The Russian Federation is not a member of the UN!
The Republic of China (nationalist China) was a charter member of the United Nations from 1945. It was not the People’s Republic of China (communist China) which currently holds a permanent seat in the Security Council of the United Nations. In fact the Korean war of the early 1950s pitted a coalition of the United Nations against communist North Korea, communist China and the USSR.
In the struggle between communist and nationalist China, the communists ultimately prevailed in the 1950s, but it was not until much later that the People’s Republic of China became a UN member and succeeded to China’s permanent seat at the UN Security Council (UNSC). This required a formal application by the People’s Republic pursuant to the UN charter and a two-thirds vote of the UN General Assembly.
It happened in 1971, largely as result of President Nixon’s and Henry Kissinger’s efforts – two very dubious historical figures in terms of integrity. Many who opposed argued that this was a bizarre reward for Chinese communist bad behavior.
The USSR was a charter member of the UN. On Dec. 8, 1991, the leaders of the three most prominent Soviet republics – Ukraine, Belarus and Russia -concluded an agreement in Bilovezhka Puscha, Belarus, dissolving the USSR. Two weeks later in Alma Alta, Kazakhstan, eleven former Soviet republics concluded a separate agreement dissolving the USSR. Thereupon, former Soviet Permanent Representative to the UN Yuli Vorontsov, acting on behalf of Russian President Boris Yeltsin, delivered a letter to the UN Secretary-General informing him of the dissolution and requesting accession of the Russian Federation (RF) to the USSR seat as a permanent member of the security council.
Allegedly, the UN Secretary-General disseminated this letter among the UN member states with no further action taken.
Since then, the RF has acted as if its request had been approved and intimating both actual UN membership and a permanent seat to the UNSC, participates both as a member of the UN at various fora and as a successor to the USSR at the UNSC. However no formal application for UN membership by the RF was submitted, ever. Nor has any vote been taken.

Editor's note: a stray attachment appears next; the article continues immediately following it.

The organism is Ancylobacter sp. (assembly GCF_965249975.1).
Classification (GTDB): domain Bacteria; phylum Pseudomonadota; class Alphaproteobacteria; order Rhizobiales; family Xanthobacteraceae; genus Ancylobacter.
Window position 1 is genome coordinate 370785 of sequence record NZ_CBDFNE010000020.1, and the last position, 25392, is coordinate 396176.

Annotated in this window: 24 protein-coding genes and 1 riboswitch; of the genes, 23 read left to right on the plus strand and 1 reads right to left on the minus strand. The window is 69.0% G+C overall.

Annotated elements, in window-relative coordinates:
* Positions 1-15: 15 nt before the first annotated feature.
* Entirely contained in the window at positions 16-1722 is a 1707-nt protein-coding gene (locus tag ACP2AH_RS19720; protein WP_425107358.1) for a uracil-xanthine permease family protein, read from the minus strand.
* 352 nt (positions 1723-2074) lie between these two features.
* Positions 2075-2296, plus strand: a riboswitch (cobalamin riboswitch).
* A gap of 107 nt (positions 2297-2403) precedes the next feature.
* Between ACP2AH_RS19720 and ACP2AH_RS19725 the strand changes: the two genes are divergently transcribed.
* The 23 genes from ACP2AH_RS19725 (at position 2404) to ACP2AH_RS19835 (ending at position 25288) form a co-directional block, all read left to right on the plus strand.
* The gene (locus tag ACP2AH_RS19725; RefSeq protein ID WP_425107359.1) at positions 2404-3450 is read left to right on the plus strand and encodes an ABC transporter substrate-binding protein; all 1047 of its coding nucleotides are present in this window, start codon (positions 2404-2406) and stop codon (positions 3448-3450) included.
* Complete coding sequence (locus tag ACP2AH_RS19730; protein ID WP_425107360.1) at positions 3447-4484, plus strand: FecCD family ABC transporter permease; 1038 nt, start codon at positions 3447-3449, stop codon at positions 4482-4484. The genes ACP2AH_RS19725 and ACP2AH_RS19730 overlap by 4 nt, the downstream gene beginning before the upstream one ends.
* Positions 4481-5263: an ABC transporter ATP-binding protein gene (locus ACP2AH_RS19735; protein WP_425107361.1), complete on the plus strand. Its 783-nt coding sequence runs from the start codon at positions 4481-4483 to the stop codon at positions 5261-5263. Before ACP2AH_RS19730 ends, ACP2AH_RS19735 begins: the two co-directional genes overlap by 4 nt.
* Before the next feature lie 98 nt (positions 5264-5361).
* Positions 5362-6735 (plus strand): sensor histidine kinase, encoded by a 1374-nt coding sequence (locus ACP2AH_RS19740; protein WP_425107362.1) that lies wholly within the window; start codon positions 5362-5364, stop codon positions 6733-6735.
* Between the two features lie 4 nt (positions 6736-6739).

The UN has a process for UN membership. The state submits an application to the secretary-general and a letter formally stating that it accepts the obligations under the charter. The security council considers the application. Any recommendation for admission must receive the affirmative votes of nine of the 15 members of the council, provided that none of its permanent members have voted against the application. If the council recommends admission, the recommendation is presented to the general assembly for consideration. A two-thirds majority vote is necessary in the assembly for admission of a new state.
In its preamble, the charter lays out its purposes of practicing tolerance and living together in peace, uniting strength to maintain international peace and security, ensuring that armed force will not be used except in the common interest.
Given Russia’s offensive behavior in only thirty years, culminating in the current aggression which includes indisputable evidence of war crimes and probably more – such as crimes against humanity and attempted genocide – Russia’s chances for immediate admission are negligible. The recent UN General Assembly vote allowing President Zelensky to address its opening session virtually rather than in person with 101 in favor, only seven opposed and 19 abstentions, was symbolic of the international community’s opprobrium of Russia.
Thus, similar to the Korean situation, upon a motion by a UNSC permanent member, the UN should send a coalition of its forces to Ukraine to assist the Ukrainians in the defense of their national sovereignty and territorial integrity.
In the long term, Russia should be admitted as a UN member (but, certainly not a permanent member of the UNSC) for the sake of the UN’s legitimacy as a venue for peaceful dialogue and conflict settlement – only after Russia is demilitarized similarly to Nazi Germany in the late 1940’s and its accession to the Non-Proliferation Treaty (NPT) as a non-nuclear state.
This road map with variations is certainly a possibility. It is a tall order and requires political will and integrity, certainly not a traditional characteristic of international approaches. But it concerns the future viability of the UN as a peacekeeping mechanism on the international stage and should also serve to settle the current ar waged by Russia in Ukraine.
The Russians need to realize that their methods of conducting international relations have no place in today’s world. Russia may renege on all opportunities and become a pariah, with continuing sanctions and designation as a state sponsoring terrorism. That, however, may be too much to expect from the traditionally servile and imperialistically predisposed Russian populace.
The process should begin immediately. Minister Sergey Lavrov, a war criminal himself, should never have been permitted to enter the United States during the recent UN events. Immediately, the United States, as a permanent security council member, should move to preclude Russia all access to the UN due to the fact that it is not a member. In view of the bogus referendum in Ukraine’s occupied regions, sanctions should be heightened. The Western countries should recall their diplomats, oust the Russian diplomats/spies from their territories, and declare the RF a state sponsor of terrorism.
This is only the beginning. The end as outlined above is full Russian demilitarization and accession to NPT.
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